After a flurry of interest in America following the end of the Second World War, the theremin soon fell into disuse with serious musicians mainly because newer electronic instruments that were easier to play became available. Still, among a small group of enthusiasts, interest in the theremin remained high.

As a high-school student, future synthesizer guru Robert Moog began his career building theremins in the 1950's. Moog published a number of articles about building theremins and also sold theremin kits that were intended to be assembled by the customer. Moog credits what he learned from the experience as leading directly to his groundbreaking Moog synthesizer. Today Moog Music is the leading manufacturer of performance-quality theremins.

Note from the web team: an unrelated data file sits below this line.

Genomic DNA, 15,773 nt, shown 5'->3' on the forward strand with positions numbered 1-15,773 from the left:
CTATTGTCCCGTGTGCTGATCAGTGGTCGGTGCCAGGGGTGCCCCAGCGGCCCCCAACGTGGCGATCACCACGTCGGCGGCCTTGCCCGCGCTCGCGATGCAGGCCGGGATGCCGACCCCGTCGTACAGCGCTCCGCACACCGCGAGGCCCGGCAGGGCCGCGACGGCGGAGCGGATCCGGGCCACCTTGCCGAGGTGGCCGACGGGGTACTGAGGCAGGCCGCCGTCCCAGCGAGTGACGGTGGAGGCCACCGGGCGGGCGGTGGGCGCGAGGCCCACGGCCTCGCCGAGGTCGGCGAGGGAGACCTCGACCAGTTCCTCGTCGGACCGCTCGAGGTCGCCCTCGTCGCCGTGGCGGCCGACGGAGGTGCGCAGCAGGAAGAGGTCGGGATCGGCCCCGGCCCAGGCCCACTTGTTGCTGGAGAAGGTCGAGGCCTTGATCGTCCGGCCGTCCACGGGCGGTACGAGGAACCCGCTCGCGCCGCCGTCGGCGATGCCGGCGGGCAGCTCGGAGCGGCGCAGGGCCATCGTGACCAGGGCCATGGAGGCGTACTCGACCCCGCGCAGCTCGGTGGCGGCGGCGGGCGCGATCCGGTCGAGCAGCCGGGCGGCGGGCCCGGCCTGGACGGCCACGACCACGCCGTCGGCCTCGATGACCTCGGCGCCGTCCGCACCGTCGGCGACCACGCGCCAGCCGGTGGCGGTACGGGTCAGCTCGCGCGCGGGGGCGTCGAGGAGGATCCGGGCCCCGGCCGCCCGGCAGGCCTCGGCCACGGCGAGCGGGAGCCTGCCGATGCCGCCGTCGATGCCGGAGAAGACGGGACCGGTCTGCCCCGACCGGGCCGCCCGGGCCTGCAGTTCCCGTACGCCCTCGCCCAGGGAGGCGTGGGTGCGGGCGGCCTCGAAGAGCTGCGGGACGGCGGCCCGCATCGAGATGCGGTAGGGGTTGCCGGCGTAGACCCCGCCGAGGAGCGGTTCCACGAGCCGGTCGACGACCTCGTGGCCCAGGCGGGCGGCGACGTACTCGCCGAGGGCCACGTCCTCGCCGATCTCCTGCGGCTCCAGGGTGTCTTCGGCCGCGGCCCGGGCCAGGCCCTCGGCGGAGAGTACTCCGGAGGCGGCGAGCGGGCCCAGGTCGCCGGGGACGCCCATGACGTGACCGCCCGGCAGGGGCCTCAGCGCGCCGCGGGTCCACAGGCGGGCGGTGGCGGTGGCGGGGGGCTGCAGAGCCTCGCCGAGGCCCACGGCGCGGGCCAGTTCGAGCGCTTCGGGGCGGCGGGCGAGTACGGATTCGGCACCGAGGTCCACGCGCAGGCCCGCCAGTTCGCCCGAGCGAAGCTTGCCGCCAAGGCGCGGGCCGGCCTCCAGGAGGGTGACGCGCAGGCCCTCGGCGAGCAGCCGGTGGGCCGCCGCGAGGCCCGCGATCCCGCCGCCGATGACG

The theremin in use

In movie soundtracks

Although it has never been a widely-played instrument, the theremin was the basis from which all twentieth-century electronic musical instruments were later developed. While not enjoying the wide use in classical music performance for which it was originally designed, the instrument found great success as the 'eerie' background sound in countless motion pictures, notably Spellbound, The Lost Weekend, and The Day The Earth Stood Still. Despite such efforts of serious virtuoso performers as Clara Rockmore, the instrument fell into novelty status, largely because of the extreme difficulty in playing it, as well as a lack of instruments and instructors.

In popular music

Theremin sounds have been incorporated into many popular music songs from the 1960s through the present.

When Brian Wilson of The Beach Boys requested a theremin be included in the studio orchestra for the recording of "Good Vibrations", none were available, nor a musician to play one. Paul Tanner was brought in with his homemade device called an Electro-Theremin (also referred to as a Tannerin) that featured mechanical controls which could mimic the theremin sound. For concert appearances, a slide-controlled oscillator was designed and built for Wilson by Robert Moog. The Tannerin was later used to test hearing.